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A Comprehensive Measure of Youth Experiences with Bias Victimization: Findings from the Youth Bias Victimization Questionnaire (YBVQ)

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dc.contributor.author Jones, Lisa
dc.contributor.author Turner, Heather
dc.contributor.author Mitchell, Kimberly
dc.contributor.author Hamby, Sherry
dc.contributor.author Cuevas, Carlos
dc.contributor.author Farrell, Amy
dc.date.accessioned 2020-02-24T22:30:08Z
dc.date.available 2020-02-24T22:30:08Z
dc.date.issued 2019
dc.identifier.citation Jones, Lisa; Turner, Heather; Mitchell, Kimberly; Hamby, Sherry; Cuevas, Carlos; Farrell, Amy. (2019). A Comprehensive Measure of Youth Experiences with Bias Victimization: Findings from the Youth Bias Victimization Questionnaire (YBVQ). Crimes Against Children Research Center, NCJ 253435, 22 pgs. en_US
dc.identifier.govdoc NCJ 253435
dc.identifier.uri https://www.ncjrs.gov/pdffiles1/nij/grants/253435.pdf
dc.identifier.uri http://hdl.handle.net/20.500.11990/1663
dc.description Report en_US
dc.description.abstract The study used an intensive, mixed-methods approach to develop a comprehensive youth bias crime violence exposure instrument, the Youth Bias Victimization Questionnaire (YBVQ). The YBVQ items and question structure were developed through a combination of youth focus groups, cognitive interviews, and expert review. Pilot data was collected on a sample of 854 youth ages 11-21 across three research sites. Subjects were recruited using an intercept strategy in order to obtain larger percentages of minority youth. Findings from the study indicate that bias victimization is a common form of victimization, particular for minority youth subgroups. Sixty-three percent of the total sample reported some kind of bias victimization experience in their lifetime, 42 percent reported bias victimization in the previous year, and 83 percent of the sample reported witnessing a bias victimization in the previous year. The YBVQ provides a new tool for researchers interested in collecting detailed information on experiences youth have with bias victimization, from bias-based bullying to more traditionally defined hate crimes. Law enforcement and other criminal justice professionals should be aware of the negative impact that bias victimization has on youth, even if the incident does not meet criteria for a hate crime. Because schools are primary contexts in which bias victimization occurs, school resource officers and other school staff should be aware that socially marginalized youth are at-risk for bias victimization, and in particular multiple forms of bias victimization. (Author Abstract) en_US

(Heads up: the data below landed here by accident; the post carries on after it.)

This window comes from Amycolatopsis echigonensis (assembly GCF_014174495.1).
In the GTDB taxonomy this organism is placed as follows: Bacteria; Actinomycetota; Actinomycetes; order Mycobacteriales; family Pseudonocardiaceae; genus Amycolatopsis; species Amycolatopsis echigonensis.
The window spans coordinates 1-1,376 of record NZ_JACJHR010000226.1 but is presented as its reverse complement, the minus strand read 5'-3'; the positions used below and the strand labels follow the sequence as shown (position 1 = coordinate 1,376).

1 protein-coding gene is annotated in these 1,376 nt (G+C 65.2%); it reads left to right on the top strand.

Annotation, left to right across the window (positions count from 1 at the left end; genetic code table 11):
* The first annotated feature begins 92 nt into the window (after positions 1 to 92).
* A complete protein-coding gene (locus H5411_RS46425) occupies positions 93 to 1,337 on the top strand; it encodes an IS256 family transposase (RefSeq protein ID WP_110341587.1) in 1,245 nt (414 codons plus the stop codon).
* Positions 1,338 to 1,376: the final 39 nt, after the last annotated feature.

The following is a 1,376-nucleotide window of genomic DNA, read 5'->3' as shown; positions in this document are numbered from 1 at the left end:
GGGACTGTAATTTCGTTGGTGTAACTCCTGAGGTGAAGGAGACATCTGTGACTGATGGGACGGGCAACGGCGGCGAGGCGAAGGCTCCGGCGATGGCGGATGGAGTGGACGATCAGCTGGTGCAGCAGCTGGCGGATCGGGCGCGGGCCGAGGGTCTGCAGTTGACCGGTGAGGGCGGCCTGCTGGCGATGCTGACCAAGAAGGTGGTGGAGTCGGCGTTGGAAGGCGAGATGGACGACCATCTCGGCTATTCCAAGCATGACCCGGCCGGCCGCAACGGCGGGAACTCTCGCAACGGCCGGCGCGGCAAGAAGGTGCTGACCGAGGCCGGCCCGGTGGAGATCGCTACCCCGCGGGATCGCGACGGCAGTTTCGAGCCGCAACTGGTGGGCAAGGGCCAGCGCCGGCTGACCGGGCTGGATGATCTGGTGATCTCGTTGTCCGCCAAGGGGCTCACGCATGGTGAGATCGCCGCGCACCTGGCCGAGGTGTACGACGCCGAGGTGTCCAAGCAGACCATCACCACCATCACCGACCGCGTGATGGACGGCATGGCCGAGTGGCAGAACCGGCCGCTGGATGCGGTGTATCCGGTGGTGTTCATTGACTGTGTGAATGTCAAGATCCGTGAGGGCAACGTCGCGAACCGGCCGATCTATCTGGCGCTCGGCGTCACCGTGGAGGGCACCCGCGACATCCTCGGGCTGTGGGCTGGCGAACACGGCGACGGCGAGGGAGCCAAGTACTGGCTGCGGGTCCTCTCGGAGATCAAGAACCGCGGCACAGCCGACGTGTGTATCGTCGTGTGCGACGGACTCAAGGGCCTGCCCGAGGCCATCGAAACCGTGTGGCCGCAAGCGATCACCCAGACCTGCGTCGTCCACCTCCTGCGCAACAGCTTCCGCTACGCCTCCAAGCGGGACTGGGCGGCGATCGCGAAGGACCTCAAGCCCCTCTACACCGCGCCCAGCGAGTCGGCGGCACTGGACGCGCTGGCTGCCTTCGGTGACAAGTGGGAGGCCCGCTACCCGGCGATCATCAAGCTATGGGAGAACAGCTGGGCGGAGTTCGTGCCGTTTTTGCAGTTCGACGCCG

dc.language.iso en_US en_US
dc.publisher Crimes Against Children Research Center en_US
dc.subject Measurement en_US
dc.subject Research en_US
dc.subject Youth en_US
dc.subject Teens en_US
dc.subject Adolescents en_US
dc.subject Young Adults en_US
dc.subject Emerging Adults en_US
dc.subject Bias Crime en_US
dc.subject Bias Motivated Crime en_US
dc.subject Hate Crimes en_US
dc.subject Prejudice Motivated Crime en_US
dc.subject Bigotry en_US
dc.subject Harassment en_US
dc.subject Discrimination en_US
dc.subject Victimization en_US
dc.subject Bullying en_US
dc.subject Minorities en_US
dc.subject Marginalized Populations en_US
dc.subject Multi-Method Study en_US
dc.subject Multitype Victimization en_US
dc.subject School Violence en_US
dc.subject School Crime en_US
dc.subject School Safety en_US
dc.subject Race en_US
dc.subject Ethnicity en_US
dc.subject Peer-on-peer Abuse en_US
dc.title A Comprehensive Measure of Youth Experiences with Bias Victimization: Findings from the Youth Bias Victimization Questionnaire (YBVQ) en_US
dc.type Other en_US


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